Imagine you are a mother living in a single room with your husband and four small children, 4 boys and 1 girl. The space you occupy with your family is infested with roaches and rats, and there is no central air to cool the hot summers nor is there heat to warm the cold winters. The kids are constantly getting sick. Some are coughing, some have tummy aches and others have a cold that never ends. You repeatedly find yourself in the emergency room in a desperate attempt to cure your child’s ills.

When you go home, and you get a moment to yourself, you feel ashamed because the living environment is causing your family pain. You are ashamed to invite family and friends for dinner because there is no were to sit. This was the story of Alejandra Cruz before she became a tenant of Esperanza Community Housing Corporation at a building called Senderos.

For twenty years, Alejandra has been a resident in South Central Los Angeles moving from single room to single room with her 5 children; one of them was Roberto. When he was in 5th grade Roberto remembers moving into a building on the corner of 2141 Estrella Ave. Before Esperanza renovated the building, Roberto remembers the space being a little bigger than previous rooms, but still not big enough for a family of seven, “there was no space,” he says. “Our parents, my brothers and sister all shared one bed.” “It was hard to go to school and get ready in the morning.”

Now think back to when you were 11 years old and you want to invite your friends over to hang out. If you were Roberto this was unthinkable because of the lack of space. You show up to school with bug bites all over your arms, because the building you live in is infested with bed bugs. One day your mom says “we’re moving they’re going to remodel the building” you don’t know what the move entails but you pack up and leave.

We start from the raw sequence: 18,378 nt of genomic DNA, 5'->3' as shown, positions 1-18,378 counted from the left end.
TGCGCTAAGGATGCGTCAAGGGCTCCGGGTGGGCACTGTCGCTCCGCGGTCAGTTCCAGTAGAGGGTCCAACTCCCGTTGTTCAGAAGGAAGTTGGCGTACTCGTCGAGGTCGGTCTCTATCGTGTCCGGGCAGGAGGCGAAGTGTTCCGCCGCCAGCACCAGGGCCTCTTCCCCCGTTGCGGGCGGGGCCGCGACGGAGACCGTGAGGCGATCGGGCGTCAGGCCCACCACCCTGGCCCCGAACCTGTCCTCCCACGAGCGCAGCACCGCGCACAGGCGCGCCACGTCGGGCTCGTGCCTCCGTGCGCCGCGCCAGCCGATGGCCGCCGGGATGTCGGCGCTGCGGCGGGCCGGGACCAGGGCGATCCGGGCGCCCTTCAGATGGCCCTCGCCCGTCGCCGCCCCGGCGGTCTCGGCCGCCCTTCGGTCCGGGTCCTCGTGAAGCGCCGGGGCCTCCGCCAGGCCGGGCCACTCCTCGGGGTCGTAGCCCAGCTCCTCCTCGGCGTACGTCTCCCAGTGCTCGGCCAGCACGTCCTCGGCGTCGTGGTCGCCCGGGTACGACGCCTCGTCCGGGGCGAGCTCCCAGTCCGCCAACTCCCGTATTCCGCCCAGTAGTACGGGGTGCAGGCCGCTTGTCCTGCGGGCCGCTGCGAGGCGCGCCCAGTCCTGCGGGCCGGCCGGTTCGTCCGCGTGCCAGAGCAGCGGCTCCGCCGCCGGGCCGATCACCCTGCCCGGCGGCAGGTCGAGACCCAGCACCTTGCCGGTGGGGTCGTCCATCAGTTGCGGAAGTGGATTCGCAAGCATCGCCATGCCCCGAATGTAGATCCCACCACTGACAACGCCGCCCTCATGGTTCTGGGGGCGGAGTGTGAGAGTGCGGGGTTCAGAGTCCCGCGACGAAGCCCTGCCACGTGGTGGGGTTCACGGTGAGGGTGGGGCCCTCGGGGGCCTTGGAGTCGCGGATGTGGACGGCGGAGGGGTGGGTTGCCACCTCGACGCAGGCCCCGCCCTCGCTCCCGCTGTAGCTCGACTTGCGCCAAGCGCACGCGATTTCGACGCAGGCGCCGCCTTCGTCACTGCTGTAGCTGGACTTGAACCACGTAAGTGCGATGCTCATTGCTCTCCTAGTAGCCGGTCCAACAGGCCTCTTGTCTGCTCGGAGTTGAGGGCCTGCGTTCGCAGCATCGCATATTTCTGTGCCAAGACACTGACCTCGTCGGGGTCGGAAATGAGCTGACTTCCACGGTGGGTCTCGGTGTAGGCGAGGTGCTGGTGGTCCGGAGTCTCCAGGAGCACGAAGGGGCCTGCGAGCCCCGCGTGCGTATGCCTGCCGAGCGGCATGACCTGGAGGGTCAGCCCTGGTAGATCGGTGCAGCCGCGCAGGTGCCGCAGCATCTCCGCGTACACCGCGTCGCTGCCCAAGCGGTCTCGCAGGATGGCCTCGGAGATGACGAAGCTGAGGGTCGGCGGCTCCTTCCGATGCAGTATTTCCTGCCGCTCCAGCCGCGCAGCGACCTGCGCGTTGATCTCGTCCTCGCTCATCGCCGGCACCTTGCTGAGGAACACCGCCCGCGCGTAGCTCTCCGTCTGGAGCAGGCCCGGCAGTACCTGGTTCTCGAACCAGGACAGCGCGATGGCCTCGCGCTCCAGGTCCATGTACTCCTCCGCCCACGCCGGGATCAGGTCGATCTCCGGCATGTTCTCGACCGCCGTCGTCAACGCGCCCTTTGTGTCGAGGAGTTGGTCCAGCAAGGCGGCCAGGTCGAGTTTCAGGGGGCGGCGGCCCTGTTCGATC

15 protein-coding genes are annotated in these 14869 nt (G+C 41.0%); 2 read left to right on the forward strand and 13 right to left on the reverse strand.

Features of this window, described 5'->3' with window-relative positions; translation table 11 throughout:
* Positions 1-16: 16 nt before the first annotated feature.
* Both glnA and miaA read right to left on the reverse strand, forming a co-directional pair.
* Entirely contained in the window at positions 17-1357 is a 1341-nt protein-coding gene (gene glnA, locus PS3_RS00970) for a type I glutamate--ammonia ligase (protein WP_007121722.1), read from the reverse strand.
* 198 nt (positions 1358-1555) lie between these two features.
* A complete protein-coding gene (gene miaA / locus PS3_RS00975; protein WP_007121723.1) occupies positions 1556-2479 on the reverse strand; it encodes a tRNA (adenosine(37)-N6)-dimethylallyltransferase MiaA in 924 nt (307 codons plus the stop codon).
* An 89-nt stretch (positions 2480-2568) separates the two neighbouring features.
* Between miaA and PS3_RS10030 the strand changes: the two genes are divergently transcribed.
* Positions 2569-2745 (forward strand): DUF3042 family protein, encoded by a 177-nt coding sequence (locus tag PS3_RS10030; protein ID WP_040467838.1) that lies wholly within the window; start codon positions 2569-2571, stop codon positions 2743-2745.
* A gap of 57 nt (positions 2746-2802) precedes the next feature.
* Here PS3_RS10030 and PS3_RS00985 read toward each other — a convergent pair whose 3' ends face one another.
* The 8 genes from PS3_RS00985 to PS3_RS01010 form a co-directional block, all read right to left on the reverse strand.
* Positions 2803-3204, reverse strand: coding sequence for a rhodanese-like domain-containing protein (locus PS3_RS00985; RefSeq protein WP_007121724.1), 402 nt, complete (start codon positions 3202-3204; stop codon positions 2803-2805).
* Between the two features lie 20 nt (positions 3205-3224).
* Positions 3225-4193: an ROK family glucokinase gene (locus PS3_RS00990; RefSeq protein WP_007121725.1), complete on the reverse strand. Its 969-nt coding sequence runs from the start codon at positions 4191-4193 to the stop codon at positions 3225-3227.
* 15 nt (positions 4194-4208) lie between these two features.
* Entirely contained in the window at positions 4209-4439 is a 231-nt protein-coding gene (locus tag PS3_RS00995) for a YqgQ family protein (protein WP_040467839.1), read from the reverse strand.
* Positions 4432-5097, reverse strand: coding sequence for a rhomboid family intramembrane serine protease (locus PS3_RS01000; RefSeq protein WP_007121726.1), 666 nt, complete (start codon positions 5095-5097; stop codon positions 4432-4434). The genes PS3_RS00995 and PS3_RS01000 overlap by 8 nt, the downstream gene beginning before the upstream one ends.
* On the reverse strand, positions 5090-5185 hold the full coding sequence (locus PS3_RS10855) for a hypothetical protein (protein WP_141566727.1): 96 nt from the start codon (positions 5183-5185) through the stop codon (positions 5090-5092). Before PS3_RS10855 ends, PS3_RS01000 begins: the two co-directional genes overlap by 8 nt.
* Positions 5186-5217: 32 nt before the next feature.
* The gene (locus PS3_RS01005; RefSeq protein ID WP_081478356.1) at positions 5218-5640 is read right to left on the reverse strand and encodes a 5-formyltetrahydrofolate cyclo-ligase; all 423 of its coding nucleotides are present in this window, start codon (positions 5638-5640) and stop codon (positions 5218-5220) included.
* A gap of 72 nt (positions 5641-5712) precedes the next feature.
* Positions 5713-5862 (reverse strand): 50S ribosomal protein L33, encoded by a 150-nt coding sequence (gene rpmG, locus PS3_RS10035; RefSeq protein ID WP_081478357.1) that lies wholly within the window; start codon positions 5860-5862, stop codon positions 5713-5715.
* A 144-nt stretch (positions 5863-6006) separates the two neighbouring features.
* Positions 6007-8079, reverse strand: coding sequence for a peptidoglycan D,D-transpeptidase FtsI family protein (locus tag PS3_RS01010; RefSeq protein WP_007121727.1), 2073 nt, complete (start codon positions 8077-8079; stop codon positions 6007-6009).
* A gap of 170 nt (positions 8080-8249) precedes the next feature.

Roberto had no idea the next time he would move back into the building on Estrella avenue, he would be walking into a completely renovated 3 bedroom apartment. Alejandra says that the emergency visits were officially over. Gone were the tummy aches, and incessant coughs. The bed bugs have also vanished. The Cruz family is breathing easier, and finding time to consistently go to school and stop missing work.

This is what it means to have healthy housing, this is what it means to transform a life through housing restoration. As Alejandra puts it,“ the newly remodeled building gave us our health back.” Now Angela and her children, Roberto who is now 21, can enjoy the company of family and friends in their spacious  apartment. Alejandra loves seeing Roberto and her other children hang out in the living room.  “Everybody works and goes to school,” “We’re all doing good,” she says as her face lights up.

Senderos Interview to Alejandra and Roberto Cruz

Interview: Monic and Fabiola. Story written by drea.